This room has been named with a respectful nod to the outstanding beauty of the octagonal Chapter House of York Minster with its self-supporting medieval wooden roof, colourful and delicate stained glass, and curious gargoyles. Chapter houses evolved from the democratic governance of a monastery. A monastic assembly was called a chapter, and at York it was the canons who sat to discuss governance of the cathedral with some independence from the archbishop. An unexpected surprise to every visitor and worshipper at the Minster, be sure not to miss the gorgeous tiling, the gargoyle of Mary and Child that survived the destructive iconoclast hand of those tasked to oversee King Henry VIII’s Dissolution of the Monasteries, or the unusual interpretations of animals chiselled by the Yorkshire craftsmen of old. This annex to the cathedral began its construction in 1260 and provides an outstanding example of how stained glass would have looked when first completed in the late thirteenth century. More than half of the medieval glass that survives in England is to be found in the Minster, and in its Chapter House.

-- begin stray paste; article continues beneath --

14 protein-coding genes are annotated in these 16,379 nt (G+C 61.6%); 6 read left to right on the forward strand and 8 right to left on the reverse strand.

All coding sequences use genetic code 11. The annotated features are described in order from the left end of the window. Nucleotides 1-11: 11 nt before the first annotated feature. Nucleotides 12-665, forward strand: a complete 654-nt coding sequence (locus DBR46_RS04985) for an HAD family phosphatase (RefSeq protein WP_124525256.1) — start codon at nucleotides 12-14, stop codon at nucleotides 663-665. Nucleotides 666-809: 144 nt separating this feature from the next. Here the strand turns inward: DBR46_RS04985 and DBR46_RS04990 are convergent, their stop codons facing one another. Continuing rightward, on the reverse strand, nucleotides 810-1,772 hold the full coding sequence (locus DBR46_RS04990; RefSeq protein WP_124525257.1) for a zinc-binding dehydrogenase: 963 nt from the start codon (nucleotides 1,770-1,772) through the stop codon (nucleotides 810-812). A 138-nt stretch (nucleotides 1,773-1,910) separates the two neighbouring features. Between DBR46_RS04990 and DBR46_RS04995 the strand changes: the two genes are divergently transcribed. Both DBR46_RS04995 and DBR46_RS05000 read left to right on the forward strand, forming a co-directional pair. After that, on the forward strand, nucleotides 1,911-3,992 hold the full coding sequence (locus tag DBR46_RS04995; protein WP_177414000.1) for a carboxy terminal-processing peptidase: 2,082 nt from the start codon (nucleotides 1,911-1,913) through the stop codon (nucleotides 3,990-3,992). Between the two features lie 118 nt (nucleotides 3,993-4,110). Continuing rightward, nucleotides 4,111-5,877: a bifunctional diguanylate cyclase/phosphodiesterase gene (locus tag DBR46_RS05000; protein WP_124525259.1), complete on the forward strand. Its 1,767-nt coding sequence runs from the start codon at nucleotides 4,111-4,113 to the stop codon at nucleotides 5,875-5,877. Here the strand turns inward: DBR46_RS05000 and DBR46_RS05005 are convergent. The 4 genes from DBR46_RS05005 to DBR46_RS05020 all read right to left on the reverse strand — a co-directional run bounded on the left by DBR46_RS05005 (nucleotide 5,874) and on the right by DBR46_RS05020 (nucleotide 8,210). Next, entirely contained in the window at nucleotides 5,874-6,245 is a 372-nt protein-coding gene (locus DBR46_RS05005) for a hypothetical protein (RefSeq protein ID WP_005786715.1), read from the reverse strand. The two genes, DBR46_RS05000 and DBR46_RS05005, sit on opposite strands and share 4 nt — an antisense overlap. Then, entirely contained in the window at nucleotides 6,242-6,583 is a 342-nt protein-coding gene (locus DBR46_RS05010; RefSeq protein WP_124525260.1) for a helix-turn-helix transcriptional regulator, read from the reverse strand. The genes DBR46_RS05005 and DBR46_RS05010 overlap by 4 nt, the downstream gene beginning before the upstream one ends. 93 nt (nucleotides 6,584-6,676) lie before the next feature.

We have chosen Graham & Brown wallpaper and hues of pink and blue to present an airy and attractive room that we trust will please. Graham & Brown was established in England in 1946 when friends Harold Graham and Henry Brown had the vision to trigger a wallpaper revolution in the aftermath of the war. The company established a reputation for outstanding design and quality.
The art is Angel of the Resurrection (1904) by Louis Comfort Tiffany (1848-1933). An American artist famed for his stained glass designs, he is closely associated with the Art Nouveau and Aesthetic movements. Louis is the son of Charles Lewis Tiffany, who established the world renown jewellery company Tiffany & Co., and of which Louis became the first Design Director. Louis founded many corporations to satisfy the demand for his art glass, metalwork, pottery and furniture. The original of this piece is located in the Indianapolis Museum of Art.
The room is located on the second floor and is configured with a double bed. The room is triple glazed using the same supplier that the Minster has used throughout the ancient cathedral.